"The old stigmas are the new realities," says Emanuel Weintraub, a New York-based retail consultant. "Now, people don't have a problem saying, 'I can't afford it.' It's a sign of strength."
Here is some evidence:
"Store-branded groceries now make up 22 percent of total sales, up from 20 percent before the recession, according to The Nielsen Co. The private-label business is worth $500 billion a year, so even a 2 percentage point change means $10 billion."
"At an Aldi location in Chicago on a recent evening, shoppers didn't care that the only recognizable brands were the Splenda sweetener, a Butterball turkey and a few kinds of candy.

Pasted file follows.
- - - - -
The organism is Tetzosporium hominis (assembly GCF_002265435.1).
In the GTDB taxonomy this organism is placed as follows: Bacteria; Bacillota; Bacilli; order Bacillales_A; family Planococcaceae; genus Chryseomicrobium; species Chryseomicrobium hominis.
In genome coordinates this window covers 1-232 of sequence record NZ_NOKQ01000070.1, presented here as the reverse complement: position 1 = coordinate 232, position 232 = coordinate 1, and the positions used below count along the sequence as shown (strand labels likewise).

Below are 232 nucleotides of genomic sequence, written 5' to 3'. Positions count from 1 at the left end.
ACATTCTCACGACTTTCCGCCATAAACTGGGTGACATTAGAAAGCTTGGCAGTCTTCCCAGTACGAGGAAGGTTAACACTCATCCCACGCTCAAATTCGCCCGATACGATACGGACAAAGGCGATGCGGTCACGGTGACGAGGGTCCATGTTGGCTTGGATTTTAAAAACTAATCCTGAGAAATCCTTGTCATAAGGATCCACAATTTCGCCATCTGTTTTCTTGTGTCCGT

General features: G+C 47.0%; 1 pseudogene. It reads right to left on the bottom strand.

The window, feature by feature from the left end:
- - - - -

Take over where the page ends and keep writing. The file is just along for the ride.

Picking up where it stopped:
Six no-name grocery items - macaroni and cheese, potato chips, cream cheese, sour cream, olive oil and guacamole - cost about $10. The same six brand-name items cost $22 at the nearby Dominick's."
"New research from American Express found that the super-affluent, which it defines as those who put at least $7,000 a month on their credit cards, spent 24 percent more on fast-food last spring than the year before. They spent 12 percent more on fine dining."
See an earlier post, Frugal Is The New Sexy.